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For the purpose of learning, I am playing with Postgress. In particular partitions and indexing.

The Tables

Let's say I have the following tables on my system:

webs
web_id --> BigInt
web_tld --> VarChar 64
Files (Paritioned with web_id key)
file_id --> BigInt
file_web_id --> Constrain pointing to web_id
file_url --> VarChar 64
file_filetype --> VarChar 32
html_tags
tag_id --> BigInt
tag_name --> VarChar 64
html_tag_value (Partitioned with web_id key)
tv_id --> BigIng
tv_value --> Text

Table Sizes

Data writting

  • The system adds 24000 new web_id per day -- For each web, will be 20000 file_id. -- Writting 86400 new file_id per day.
  • For each file, will be 100 html_tag_value.tv_id -- Writting 8640000 new html_tag_value.tv_id per day.
  • HTML_tags has a fixed size of 100000 rows.

In a week's time, the tables will be:

  • 168000 web_id
  • 604800 file_id
  • 60480000 html_tag_value.tv_id

If this numbers do not fit what I am trying to exemplify, just multiply all of them by 10000

Data removal

All tables will have data for the X time. Anything earlier than that is removed to keep a constant size.

The premises

  1. The DB is PG SQL.

  2. A system will be writting data at a constant pace.

  3. A system will read data at random times with similar queries and different size of results fetched.

  4. Each table has an index on its primary key, column ending in _id

  5. If a column will be used for seach, will have an index as well (filetypes.file_filetype)

  6. Data reading should go as fast as possible.

  7. Data writting does not have a tight time constrain. It can be a bit "slower".

I assume, having better and bigger servers will help, but on this case I would like to understand the use of data partitioning.

The approach.

I currently have indexes btree when the column value is not guarantee to be unique. Otherwise the indexes are hash.

From the pg documentation, my understanding is that I can create a new partition every X web_id rows, but it leads to inconsistencies on the table sizes. Also, when retrieving data using JOIN html_tags, it is significantly slow (say 10s of seconds).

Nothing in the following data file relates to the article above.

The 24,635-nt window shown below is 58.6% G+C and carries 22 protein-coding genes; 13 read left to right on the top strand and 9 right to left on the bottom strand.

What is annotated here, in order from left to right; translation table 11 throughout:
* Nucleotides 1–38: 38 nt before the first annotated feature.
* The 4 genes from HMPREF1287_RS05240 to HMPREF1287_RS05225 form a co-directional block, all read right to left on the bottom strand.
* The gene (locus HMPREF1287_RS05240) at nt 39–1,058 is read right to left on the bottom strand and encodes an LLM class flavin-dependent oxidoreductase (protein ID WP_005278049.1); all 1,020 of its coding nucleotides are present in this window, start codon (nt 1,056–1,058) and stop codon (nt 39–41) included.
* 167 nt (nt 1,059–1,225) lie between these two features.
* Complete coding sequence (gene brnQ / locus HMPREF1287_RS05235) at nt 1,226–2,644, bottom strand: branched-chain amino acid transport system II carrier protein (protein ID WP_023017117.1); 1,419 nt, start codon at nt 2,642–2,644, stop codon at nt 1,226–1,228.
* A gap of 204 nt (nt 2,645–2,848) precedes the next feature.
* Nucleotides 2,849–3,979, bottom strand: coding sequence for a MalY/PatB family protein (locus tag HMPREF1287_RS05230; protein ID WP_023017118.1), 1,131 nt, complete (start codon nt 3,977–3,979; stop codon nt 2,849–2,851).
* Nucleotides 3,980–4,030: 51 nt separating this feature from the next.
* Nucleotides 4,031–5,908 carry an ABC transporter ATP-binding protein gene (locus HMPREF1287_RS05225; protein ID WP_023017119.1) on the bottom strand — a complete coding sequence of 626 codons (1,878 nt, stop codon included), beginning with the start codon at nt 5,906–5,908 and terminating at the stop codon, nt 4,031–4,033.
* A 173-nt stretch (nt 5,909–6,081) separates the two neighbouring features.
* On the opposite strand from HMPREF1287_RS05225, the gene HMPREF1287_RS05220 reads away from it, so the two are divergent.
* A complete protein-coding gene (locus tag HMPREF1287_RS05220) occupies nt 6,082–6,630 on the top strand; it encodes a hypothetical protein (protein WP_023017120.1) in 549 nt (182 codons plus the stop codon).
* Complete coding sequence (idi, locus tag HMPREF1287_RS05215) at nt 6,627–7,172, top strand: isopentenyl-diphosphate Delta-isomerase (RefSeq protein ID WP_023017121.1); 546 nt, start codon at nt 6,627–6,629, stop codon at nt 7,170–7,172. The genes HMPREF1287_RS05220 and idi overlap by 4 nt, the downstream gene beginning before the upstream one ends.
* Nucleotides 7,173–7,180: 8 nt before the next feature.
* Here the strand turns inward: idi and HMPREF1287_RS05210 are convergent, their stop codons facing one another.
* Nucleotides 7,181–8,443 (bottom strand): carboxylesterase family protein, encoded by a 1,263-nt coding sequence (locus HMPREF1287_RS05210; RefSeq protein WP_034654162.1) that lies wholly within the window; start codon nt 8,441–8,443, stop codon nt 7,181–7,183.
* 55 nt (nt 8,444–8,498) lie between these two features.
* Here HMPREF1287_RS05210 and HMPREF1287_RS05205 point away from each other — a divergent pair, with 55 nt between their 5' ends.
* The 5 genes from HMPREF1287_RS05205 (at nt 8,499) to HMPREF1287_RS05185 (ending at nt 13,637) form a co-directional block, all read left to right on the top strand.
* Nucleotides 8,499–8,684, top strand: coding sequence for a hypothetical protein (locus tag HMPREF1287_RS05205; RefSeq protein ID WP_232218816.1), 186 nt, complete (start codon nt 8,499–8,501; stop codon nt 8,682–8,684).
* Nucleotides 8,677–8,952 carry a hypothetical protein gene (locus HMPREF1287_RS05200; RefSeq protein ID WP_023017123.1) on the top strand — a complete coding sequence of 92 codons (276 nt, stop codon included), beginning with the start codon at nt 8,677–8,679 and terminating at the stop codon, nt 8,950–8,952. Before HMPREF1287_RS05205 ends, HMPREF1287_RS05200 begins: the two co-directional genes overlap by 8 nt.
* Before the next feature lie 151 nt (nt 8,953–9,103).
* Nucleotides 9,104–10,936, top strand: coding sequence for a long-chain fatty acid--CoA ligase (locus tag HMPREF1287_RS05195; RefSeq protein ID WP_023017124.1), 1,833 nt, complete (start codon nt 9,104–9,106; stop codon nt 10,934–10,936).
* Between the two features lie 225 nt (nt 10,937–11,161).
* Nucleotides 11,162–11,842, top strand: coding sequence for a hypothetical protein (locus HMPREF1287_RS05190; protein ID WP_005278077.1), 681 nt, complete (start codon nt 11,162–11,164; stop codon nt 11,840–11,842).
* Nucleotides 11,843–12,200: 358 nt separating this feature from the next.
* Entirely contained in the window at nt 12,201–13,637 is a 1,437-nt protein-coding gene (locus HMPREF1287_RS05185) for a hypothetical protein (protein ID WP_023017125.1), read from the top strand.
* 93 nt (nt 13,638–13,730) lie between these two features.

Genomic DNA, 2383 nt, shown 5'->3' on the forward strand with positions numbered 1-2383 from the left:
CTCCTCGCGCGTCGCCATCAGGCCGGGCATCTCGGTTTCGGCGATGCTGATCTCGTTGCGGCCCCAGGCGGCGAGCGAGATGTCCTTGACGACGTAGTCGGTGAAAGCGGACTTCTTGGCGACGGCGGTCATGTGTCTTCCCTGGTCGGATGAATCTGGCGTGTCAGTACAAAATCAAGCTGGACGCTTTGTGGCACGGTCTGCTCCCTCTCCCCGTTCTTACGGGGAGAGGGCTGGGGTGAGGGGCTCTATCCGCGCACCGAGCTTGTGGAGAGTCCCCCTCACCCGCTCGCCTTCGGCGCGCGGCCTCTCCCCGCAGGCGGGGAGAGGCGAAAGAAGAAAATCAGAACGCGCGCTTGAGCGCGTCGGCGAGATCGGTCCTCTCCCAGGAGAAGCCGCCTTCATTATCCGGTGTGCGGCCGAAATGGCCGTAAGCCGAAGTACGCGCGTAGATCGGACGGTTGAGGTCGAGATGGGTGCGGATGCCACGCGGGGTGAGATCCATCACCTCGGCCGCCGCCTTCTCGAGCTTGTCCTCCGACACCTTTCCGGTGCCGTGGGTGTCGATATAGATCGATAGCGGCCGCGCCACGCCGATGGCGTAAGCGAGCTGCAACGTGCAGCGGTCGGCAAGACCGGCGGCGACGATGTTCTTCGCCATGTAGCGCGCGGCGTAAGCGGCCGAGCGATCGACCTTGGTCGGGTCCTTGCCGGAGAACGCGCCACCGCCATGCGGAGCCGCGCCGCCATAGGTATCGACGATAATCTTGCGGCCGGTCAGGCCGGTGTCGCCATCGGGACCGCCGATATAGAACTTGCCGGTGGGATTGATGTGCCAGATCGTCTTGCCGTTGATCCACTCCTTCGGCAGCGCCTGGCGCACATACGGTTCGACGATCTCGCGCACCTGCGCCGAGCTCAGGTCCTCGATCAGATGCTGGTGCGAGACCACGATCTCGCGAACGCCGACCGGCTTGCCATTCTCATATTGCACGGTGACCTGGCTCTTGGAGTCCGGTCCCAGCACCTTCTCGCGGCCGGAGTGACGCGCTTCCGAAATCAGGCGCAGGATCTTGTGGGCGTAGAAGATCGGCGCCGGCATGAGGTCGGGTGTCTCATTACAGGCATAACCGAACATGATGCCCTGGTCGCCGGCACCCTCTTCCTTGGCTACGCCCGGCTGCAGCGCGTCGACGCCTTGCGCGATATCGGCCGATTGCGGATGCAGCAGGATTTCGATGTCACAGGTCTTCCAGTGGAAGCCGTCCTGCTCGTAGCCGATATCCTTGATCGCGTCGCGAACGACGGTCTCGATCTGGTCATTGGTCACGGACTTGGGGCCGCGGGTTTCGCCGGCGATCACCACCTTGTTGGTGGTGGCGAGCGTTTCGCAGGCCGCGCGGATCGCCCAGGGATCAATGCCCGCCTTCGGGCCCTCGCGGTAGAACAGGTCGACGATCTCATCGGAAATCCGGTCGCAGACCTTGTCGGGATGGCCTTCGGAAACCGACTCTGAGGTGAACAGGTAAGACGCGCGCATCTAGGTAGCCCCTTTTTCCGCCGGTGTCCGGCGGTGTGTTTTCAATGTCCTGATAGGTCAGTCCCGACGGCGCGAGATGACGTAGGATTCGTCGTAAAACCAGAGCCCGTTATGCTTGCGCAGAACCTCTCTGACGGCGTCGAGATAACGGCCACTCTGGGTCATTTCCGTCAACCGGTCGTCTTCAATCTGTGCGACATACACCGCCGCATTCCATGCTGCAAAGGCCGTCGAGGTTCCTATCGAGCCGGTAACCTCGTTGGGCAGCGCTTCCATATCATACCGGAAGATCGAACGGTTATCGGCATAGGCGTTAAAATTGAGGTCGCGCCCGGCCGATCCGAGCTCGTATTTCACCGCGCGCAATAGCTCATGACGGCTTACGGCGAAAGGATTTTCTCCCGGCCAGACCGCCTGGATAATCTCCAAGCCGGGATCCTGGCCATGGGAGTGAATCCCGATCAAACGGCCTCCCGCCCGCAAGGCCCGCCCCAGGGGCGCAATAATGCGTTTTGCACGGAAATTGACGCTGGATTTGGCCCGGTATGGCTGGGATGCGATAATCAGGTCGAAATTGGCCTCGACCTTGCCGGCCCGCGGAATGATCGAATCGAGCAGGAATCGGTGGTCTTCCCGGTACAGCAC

The data stored in html_tag_value.tv_value, is currently stored as text, but it contains bools, datetimes and strings that I have casted to text to store. This seems like a horrible approach as I miss many features in terms of efficiency on the search.

Questions

  • How can the data partitions be improved? -- Setting a fixed number of rows on html_tag_value.tv_id?
  • How can I handle the html_tag_value.tv_values to make the most out of PG? (i.e: Seach by date range)
  • Is it worth to put the data into their respective tables, or have a "reading-table" with all the data put together and synced every so often?

Thanks for reading! :)

-- EDIT -- As for clarity on the questions:

  • What is a better partitioning stragy based on "web_id": -- Partition it every 100 web_ids, so all the html_tag_values are within the same table always? -- Or, partition html_tag_values every 1000000 values so all of them are the same size and I can expect a consistent time on queries, but not all the values from the same web_id are "together"?

  • How to store html_tag_values efficiently? Currently are type "text", but in reality they can be "bool", "datetimes", "str", ... --- Is it better have a table for each data type? --- Or split it into columns where I will only use one per row and the rest will be "null" as the value will be only of one data type?

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  • it's an interesting topic but "How can X be improved" or "How can I use X in best possible way" are not concrete questions.
    – filiprem
    Nov 7, 2023 at 14:35
  • Fair point. I'll update the "questions" section
    – Javi M
    Nov 7, 2023 at 17:47
  • Table partitioning is not a performance tuning tool. In your case the only sensible partitioning key is the date/time for "Anything earlier than that is removed".
    – mustaccio
    Nov 7, 2023 at 17:58
  • In that case, if the system is not performing on a constant pace, it will lead to different sizes... Any comment regarding the data types approach? Latest question on the update.
    – Javi M
    Nov 7, 2023 at 18:11

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